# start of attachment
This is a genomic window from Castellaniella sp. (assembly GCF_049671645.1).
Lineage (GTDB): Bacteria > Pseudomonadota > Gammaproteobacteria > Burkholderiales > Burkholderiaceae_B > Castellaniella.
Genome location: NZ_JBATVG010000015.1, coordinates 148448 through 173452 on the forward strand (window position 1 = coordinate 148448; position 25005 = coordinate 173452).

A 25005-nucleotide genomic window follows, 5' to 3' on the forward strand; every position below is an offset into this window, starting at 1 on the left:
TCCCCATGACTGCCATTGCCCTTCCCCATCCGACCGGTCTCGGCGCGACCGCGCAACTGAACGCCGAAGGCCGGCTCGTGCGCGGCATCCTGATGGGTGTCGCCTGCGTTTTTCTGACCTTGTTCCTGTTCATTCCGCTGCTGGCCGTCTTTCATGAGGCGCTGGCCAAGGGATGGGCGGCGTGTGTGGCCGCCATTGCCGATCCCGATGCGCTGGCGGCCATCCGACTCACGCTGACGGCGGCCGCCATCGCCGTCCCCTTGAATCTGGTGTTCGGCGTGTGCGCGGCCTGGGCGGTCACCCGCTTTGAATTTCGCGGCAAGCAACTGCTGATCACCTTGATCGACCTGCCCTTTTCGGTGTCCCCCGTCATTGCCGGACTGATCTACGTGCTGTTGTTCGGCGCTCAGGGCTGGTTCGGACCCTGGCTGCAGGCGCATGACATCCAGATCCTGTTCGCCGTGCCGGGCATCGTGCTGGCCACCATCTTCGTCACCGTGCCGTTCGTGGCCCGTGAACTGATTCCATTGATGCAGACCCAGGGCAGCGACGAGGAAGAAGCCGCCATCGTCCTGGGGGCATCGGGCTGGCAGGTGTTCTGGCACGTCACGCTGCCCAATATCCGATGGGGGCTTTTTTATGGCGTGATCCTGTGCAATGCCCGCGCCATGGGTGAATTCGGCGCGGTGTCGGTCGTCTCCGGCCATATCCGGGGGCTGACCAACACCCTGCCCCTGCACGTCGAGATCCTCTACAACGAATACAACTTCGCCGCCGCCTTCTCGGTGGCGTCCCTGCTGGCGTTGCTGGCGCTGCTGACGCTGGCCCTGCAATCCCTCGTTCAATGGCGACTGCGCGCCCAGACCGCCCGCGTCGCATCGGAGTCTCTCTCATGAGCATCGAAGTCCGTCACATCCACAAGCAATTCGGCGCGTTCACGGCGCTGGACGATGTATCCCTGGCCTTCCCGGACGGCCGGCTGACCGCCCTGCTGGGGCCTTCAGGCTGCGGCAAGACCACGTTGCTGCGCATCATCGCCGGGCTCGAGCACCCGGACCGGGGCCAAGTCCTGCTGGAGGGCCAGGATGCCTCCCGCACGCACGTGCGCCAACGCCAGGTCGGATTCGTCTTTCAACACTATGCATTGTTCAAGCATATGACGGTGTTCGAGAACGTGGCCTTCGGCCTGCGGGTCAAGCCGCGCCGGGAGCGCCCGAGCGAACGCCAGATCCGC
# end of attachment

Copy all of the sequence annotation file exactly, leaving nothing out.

This is a genomic window from Castellaniella sp. (assembly GCF_049671645.1).
Lineage (GTDB): Bacteria > Pseudomonadota > Gammaproteobacteria > Burkholderiales > Burkholderiaceae_B > Castellaniella.
Genome location: NZ_JBATVG010000015.1, coordinates 148448 through 173452 on the forward strand (window position 1 = coordinate 148448; position 25005 = coordinate 173452).

A 25005-nucleotide genomic window follows, 5' to 3' on the forward strand; every position below is an offset into this window, starting at 1 on the left:
TCCCCATGACTGCCATTGCCCTTCCCCATCCGACCGGTCTCGGCGCGACCGCGCAACTGAACGCCGAAGGCCGGCTCGTGCGCGGCATCCTGATGGGTGTCGCCTGCGTTTTTCTGACCTTGTTCCTGTTCATTCCGCTGCTGGCCGTCTTTCATGAGGCGCTGGCCAAGGGATGGGCGGCGTGTGTGGCCGCCATTGCCGATCCCGATGCGCTGGCGGCCATCCGACTCACGCTGACGGCGGCCGCCATCGCCGTCCCCTTGAATCTGGTGTTCGGCGTGTGCGCGGCCTGGGCGGTCACCCGCTTTGAATTTCGCGGCAAGCAACTGCTGATCACCTTGATCGACCTGCCCTTTTCGGTGTCCCCCGTCATTGCCGGACTGATCTACGTGCTGTTGTTCGGCGCTCAGGGCTGGTTCGGACCCTGGCTGCAGGCGCATGACATCCAGATCCTGTTCGCCGTGCCGGGCATCGTGCTGGCCACCATCTTCGTCACCGTGCCGTTCGTGGCCCGTGAACTGATTCCATTGATGCAGACCCAGGGCAGCGACGAGGAAGAAGCCGCCATCGTCCTGGGGGCATCGGGCTGGCAGGTGTTCTGGCACGTCACGCTGCCCAATATCCGATGGGGGCTTTTTTATGGCGTGATCCTGTGCAATGCCCGCGCCATGGGTGAATTCGGCGCGGTGTCGGTCGTCTCCGGCCATATCCGGGGGCTGACCAACACCCTGCCCCTGCACGTCGAGATCCTCTACAACGAATACAACTTCGCCGCCGCCTTCTCGGTGGCGTCCCTGCTGGCGTTGCTGGCGCTGCTGACGCTGGCCCTGCAATCCCTCGTTCAATGGCGACTGCGCGCCCAGACCGCCCGCGTCGCATCGGAGTCTCTCTCATGAGCATCGAAGTCCGTCACATCCACAAGCAATTCGGCGCGTTCACGGCGCTGGACGATGTATCCCTGGCCTTCCCGGACGGCCGGCTGACCGCCCTGCTGGGGCCTTCAGGCTGCGGCAAGACCACGTTGCTGCGCATCATCGCCGGGCTCGAGCACCCGGACCGGGGCCAAGTCCTGCTGGAGGGCCAGGATGCCTCCCGCACGCACGTGCGCCAACGCCAGGTCGGATTCGTCTTTCAACACTATGCATTGTTCAAGCATATGACGGTGTTCGAGAACGTGGCCTTCGGCCTGCGGGTCAAGCCGCGCCGGGAGCGCCCGAGCGAACGCCAGATCCGC